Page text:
In July, BHP potash analyst Paul Burnside made a case for potash, arguing that a counter-cyclical investment would help position the company for rising demand for the commodity over the next few decades.
Elliott attacked BHP’s plans to enter the potash fertilizer market, which is facing over-supply and sluggish prices. Analysts are cautious about the sector.
Global prices of potash, a crucial crop nutrient that helps corn and other crops withstand stress, are low due to a slump in farm prices and rapid expansion of mining capacity by producers.
The company said this week it would not seek board approval in 2018 as expected for capital to finish building Jansen due to uncertainty in the potash market. Some analysts interpreted the comments as delaying the project. Production could start in the mid-2020s, BHP said.
The potash asset is expected to attract interest from global players, including Indian and Chinese firms, the people said.
Since India relies entirely on imports for potash, Indian fertilizer companies looking to sidestep price volatility could look to take advantage of attractive valuations.
Indian Potash Ltd, IFFCO, Deepak Fertilisers and Petrochemicals Corp, Rashtriya Chemicals and Fertilizers Ltd, Coromandel International Ltd are some of the top potash players in India.
Last month, Reuters reported that Indian agrochemicals producer UPL Ltd is exploring a bid of more than $4 billion for the agrochemicals business of Platform Specialty Products Corp, in a sign that Indian agriculture firms were actively scouting for North American assets.
Shale may be gone but BHP won’t ditch potash
Aug 23, 2017
The sun is not setting on Jansen. Image: BHP
On the face of it BHP caved into demands from activist investor Elliott Advisors when it suddenly announced this week that it’s actively seeking to exit oil and gas.
When it comes to potash however, the Melbourne-based company (Elliott also wants BHP to ditch its Australian listing, but that’s a fight – or should that be stoush – for another day) appears to be digging in its heels.
If you were looking for management missteps BHP’s petroleum business was always an easy target. No-one spending top dollar on tight oil in 2011 when crude was in triple digits doesn’t look foolish today. And despite similarities mining and oil doesn’t appear to mix – just ask Freeport.
“Given that we do think some time in the 2020s we are going to see a requirement for some form of new greenfield production […] the same way as we think that’s not so true for copper”
But Elliott did not mince words about BHP’s potash plans either.
The fund called the Jansen project in Saskatchewan just another example of the company’s “dubious strategy of ‘Thinking Big’ — a concept that has been disastrous for BHP shareholders”. Just to make sure the message sank in, Elliott said bringing Jansen into production would be “a severe strategic misstep”.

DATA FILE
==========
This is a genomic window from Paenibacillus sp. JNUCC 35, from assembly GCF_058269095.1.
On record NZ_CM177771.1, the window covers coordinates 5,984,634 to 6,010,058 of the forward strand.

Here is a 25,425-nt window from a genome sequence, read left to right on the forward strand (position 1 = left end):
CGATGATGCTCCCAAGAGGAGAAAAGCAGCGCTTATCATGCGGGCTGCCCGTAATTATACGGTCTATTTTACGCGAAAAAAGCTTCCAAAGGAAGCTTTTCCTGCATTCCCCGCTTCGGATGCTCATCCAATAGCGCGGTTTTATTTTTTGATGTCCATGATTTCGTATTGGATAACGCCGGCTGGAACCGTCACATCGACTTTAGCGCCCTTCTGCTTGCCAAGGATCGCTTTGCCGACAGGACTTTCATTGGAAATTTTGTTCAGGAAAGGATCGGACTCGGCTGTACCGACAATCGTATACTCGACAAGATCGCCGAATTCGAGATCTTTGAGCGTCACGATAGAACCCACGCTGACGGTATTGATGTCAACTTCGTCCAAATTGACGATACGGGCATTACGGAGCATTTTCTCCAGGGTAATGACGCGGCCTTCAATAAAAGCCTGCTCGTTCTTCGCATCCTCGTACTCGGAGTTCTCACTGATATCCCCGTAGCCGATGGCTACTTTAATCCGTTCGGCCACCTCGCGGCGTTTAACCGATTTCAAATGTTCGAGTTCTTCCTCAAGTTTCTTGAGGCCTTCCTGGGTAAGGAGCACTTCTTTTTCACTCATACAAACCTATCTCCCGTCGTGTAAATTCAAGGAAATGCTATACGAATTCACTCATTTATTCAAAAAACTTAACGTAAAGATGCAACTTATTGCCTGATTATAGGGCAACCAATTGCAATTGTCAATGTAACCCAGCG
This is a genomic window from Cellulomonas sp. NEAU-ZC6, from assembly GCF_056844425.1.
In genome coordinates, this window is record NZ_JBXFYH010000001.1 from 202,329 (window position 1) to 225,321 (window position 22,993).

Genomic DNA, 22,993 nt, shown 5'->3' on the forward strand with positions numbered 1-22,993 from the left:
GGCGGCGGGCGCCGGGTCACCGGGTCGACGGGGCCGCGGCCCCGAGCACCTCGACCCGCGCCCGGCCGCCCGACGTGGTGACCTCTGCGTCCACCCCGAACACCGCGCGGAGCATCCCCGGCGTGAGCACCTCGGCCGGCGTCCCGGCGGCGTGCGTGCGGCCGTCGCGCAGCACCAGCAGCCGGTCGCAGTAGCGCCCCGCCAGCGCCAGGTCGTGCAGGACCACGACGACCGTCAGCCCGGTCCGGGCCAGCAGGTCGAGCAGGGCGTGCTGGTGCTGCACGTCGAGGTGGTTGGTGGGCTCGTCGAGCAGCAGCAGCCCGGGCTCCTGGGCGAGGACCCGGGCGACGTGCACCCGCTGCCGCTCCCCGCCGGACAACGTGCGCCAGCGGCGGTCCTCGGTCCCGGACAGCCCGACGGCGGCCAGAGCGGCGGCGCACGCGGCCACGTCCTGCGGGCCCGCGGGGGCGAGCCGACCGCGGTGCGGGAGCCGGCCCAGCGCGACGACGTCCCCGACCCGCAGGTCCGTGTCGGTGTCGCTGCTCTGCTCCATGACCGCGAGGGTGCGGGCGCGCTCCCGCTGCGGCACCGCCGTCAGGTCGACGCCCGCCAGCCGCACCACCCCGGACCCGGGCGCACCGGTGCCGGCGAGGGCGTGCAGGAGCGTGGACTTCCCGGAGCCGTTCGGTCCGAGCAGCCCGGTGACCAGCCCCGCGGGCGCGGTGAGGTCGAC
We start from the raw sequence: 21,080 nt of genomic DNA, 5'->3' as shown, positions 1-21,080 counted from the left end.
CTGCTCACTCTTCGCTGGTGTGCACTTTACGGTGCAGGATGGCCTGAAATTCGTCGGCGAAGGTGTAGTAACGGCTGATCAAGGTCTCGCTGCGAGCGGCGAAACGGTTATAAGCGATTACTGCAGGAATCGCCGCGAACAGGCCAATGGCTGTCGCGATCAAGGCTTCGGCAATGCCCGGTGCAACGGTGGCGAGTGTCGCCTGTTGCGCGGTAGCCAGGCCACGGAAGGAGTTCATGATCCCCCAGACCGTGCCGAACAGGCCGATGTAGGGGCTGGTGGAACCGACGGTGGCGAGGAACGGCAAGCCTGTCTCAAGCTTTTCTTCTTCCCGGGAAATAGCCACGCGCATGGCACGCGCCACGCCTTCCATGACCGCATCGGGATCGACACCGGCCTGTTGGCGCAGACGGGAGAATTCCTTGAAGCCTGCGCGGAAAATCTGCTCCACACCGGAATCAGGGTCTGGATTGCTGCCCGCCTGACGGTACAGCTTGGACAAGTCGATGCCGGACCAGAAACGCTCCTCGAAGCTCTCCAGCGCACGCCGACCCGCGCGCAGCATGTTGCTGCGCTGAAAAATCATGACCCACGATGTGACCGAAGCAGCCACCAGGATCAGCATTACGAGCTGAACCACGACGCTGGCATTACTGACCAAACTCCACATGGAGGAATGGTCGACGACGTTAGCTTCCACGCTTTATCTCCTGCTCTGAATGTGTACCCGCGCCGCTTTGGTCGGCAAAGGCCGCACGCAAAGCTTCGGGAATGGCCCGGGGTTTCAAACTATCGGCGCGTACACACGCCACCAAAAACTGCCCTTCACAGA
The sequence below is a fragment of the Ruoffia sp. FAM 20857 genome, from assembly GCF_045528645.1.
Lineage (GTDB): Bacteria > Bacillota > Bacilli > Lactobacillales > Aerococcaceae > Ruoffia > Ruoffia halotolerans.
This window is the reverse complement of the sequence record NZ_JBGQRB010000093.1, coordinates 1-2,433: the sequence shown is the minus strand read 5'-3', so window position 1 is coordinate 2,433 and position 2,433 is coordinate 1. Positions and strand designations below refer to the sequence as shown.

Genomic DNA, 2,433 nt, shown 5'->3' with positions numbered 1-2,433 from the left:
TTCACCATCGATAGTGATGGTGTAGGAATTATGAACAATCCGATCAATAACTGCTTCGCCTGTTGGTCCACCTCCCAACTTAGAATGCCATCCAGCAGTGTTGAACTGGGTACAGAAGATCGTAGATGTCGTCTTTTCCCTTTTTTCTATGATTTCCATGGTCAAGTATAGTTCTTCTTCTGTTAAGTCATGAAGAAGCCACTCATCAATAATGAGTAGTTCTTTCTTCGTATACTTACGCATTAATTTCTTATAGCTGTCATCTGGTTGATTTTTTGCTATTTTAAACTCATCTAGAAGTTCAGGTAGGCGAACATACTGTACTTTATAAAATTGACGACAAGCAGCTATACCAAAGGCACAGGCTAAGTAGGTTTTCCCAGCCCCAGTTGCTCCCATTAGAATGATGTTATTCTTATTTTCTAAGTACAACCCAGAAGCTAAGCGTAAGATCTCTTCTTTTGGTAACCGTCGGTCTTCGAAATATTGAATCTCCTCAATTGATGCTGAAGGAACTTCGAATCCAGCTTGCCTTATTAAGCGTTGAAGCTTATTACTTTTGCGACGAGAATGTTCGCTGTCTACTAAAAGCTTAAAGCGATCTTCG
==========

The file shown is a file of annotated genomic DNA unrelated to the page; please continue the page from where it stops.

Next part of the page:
With a final bill north of $12 billion BHP is certainly thinking big with Jansen, regarding it as a business that could one day rival its Western Australia iron ore division. While attention has been focused on the announcement that the project won’t come before the board before 2019, BHP remains essentially on the same development path for Jansen.
The company is spending $500m to finish Jansen’s two shafts. And as CFO Peter Beaven helpfully explained to a banking analyst if you don’t finish the work the shafts will collapse “which doesn’t make any sense at all.”
Andrew Mackenzie also pointed out that once the shafts are completed by the end of 2019, Jansen would be “totally de-risked” and engineers would have “dealt with all the difficult parts”. That would make it easier to sell or in Mackenzie’s corporate parlance “crystallize value”. Then according to Mackenzie: “We will only be three years away from first potash.” Production in 2023 has been the plan all along.
In its outlook, BHP said overcapacity in the potash industry would “likely get worse before it gets better” and greenfield projects are slated to enter the market “through 2021”. But new supply is also entering the market amid record demand for the crop nutrient – Chinese imports are likely up more than 30% this year.
BHP admits potash demand is volatile, but its forecast trend demand growth of 2m tonnes per year through the 2020s does not seem overly optimistic.
Perhaps most telling of the extent of support Jansen enjoys within the company is Mackenzie hinting that potash may be BHP’s best (if not only) growth opportunity: “Given that we do think some time in the 2020s we are going to see a requirement in [the potash] market for some form of new greenfield production […] the same way as we think that’s not so true for copper.” Well in the same way it’s not so true for iron ore or coal either.
There is no shortage of detractors – just read MINING.com’s comment section whenever Jansen is mentioned. But one bullish (and seasoned reader) predicted the fate of the shale assets and Jansen this way more than a month ago.
I remember when the “smart” money types were denigrating Escondida. The development of greenfields has always been BHP’s best route to success – not acquisitions like shale operator PetroHawk.
BHP’s New Chairman Heralds Era of Tougher Focus on Spending
By David Stringer
August 22, 2017, 6:02 PM CST August 23, 2017, 2:43 AM CST